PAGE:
Cloud providers can offer options that far exceed (at comparable costs) the traditional infrastructure; but only if configured appropriately.

One example of this is the use of ‘zones’ of availability, where your resources can be deployed across physically separate datacentres. In this scenario, your service can be balanced across these availability zones and can remain running even if one of the ‘zones’ goes down. If you build your own infrastructure for this, you would have to build one datacentre in each zone and . You better have a solid business case for this.

It is important to keep this in mind when deciding to move to the cloud from the traditional infrastructure. Simply lifting and shifting your applications to the cloud may, in fact. These applications are unlikely to have been developed to work in the cloud and take advantage of these additional resiliency options. Therefore, I advise against such migration in favour of re-architecting.

Cloud Service Provider SLAs should also be considered. Compensation might be offered for failure to meet these, but it’s your job to check how this compares to the traditional “5 nines” of a availability in a traditional datacentre.

You should also be aware of the many differences between cloud service models.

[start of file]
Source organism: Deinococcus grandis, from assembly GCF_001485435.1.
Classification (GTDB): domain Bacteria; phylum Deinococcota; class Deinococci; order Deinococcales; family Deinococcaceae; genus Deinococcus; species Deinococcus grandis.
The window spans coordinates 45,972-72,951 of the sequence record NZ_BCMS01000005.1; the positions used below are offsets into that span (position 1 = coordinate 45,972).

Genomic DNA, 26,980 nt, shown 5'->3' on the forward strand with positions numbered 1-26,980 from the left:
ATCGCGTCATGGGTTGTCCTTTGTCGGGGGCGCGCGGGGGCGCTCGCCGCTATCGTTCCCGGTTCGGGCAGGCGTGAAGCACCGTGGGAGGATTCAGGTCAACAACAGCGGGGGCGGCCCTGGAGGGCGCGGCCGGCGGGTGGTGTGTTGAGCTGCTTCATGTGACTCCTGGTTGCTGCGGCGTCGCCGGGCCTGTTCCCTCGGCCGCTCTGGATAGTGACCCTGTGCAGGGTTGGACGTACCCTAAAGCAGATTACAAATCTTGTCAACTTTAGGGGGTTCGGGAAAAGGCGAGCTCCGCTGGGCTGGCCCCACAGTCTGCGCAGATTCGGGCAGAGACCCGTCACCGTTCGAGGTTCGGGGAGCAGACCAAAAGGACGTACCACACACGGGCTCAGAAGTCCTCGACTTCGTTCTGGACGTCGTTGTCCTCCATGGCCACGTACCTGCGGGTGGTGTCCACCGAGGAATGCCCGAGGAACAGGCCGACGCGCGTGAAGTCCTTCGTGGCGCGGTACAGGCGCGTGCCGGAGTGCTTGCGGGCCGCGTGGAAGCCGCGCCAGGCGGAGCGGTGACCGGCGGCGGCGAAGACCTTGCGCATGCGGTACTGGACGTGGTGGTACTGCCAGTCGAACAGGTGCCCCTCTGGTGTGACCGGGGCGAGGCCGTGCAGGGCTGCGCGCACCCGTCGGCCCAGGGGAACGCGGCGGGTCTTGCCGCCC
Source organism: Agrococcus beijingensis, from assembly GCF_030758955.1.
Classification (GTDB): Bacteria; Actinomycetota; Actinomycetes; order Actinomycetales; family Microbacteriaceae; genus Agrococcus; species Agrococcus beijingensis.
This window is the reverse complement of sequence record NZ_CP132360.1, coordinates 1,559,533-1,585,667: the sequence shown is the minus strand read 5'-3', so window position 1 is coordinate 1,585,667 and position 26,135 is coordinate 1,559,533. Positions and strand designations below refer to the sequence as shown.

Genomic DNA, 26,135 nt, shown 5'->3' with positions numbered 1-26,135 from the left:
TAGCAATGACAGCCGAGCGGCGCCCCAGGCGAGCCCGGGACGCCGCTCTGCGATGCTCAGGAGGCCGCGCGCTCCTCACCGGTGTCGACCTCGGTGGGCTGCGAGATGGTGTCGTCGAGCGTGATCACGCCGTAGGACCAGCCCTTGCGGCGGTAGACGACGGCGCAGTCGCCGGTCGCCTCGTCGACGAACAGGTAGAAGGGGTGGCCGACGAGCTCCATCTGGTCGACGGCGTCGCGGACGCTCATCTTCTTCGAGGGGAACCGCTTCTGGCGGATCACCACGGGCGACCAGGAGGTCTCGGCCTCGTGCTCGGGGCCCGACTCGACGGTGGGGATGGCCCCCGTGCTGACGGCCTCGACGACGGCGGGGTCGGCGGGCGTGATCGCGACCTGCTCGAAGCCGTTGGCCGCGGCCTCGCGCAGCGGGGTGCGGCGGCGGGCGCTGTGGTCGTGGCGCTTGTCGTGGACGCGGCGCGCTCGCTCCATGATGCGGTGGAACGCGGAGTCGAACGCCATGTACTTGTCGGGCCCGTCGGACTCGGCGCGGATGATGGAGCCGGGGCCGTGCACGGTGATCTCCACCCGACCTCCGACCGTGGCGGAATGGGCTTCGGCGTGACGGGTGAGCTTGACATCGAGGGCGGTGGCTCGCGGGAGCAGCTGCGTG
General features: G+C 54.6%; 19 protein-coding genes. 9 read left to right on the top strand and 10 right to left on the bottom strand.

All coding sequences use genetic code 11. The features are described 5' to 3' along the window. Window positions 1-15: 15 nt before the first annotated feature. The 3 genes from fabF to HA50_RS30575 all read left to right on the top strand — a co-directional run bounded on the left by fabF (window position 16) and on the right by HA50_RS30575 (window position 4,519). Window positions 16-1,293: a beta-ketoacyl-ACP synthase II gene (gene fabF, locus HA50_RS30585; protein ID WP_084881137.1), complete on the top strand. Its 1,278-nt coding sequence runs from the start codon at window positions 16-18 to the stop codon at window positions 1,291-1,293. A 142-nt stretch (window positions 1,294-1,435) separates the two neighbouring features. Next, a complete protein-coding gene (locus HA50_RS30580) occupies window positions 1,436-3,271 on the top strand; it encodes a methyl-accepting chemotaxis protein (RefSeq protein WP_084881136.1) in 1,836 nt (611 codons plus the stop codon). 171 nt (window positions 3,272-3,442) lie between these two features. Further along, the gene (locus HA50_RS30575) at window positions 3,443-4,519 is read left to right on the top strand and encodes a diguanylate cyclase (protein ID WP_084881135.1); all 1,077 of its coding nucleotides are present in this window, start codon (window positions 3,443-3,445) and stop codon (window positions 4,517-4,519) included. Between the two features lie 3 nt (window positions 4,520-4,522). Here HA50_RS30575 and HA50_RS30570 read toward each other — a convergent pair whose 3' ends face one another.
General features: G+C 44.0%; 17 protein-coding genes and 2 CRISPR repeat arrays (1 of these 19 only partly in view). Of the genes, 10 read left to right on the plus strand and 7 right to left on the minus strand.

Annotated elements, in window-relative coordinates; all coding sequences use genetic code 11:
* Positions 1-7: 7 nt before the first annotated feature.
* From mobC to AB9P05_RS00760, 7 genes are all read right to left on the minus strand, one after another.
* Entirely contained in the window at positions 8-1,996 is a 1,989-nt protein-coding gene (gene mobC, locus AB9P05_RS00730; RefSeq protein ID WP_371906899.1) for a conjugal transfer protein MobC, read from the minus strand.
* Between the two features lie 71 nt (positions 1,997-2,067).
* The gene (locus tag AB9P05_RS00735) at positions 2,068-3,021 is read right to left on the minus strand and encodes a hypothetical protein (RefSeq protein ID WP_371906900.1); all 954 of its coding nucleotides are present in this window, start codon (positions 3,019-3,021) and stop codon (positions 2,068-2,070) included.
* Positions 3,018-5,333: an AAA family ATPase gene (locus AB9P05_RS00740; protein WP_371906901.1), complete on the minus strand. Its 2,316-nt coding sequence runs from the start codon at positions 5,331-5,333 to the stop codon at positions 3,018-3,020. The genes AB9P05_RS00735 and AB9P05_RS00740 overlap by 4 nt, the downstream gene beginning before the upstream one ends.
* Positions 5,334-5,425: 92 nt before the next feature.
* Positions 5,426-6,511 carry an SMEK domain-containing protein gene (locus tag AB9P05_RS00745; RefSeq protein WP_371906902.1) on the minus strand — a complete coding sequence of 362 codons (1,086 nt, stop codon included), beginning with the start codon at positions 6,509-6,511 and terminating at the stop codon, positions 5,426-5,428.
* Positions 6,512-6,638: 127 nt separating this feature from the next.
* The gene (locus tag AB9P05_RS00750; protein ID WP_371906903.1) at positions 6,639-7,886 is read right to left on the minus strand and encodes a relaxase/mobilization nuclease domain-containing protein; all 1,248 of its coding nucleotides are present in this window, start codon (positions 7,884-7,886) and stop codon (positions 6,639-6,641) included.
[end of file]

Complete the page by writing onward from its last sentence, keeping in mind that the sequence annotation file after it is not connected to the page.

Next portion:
When procuring a SaaS, for example, your ability to manage resilience is significantly reduced. In this case you are relying completely on your provider to keep the service up and running, potentially raising the provider outage concern. . Even with the data, however, your options are limited without a second application on-hand to process that data which may also require data transformation. Study the historical performance and pick your SaaS provider carefully.

IaaS gives you more options to design an architecture for your application, but with this great freedom comes great responsibility. The provider is responsible for fewer layers of the overall stack when it comes to IaaS, so you must design and maintain a lot of it yourself. When doing so, assume failure rather than thinking of it as a (remote) possibility.  Availability Zones are helpful, but not always sufficient.  What scenarios require consideration of the use of a separate geographical region? The European Banking Authority recommendations on Exit and Continuity can be an interesting example to look at from a testing and deliverability perspective.

Be mindful of characteristics of SaaS that also affect PaaS from a redundancy perspective. For example, if you’re using a proprietary PaaS then you can’t just lift and shift your data and code.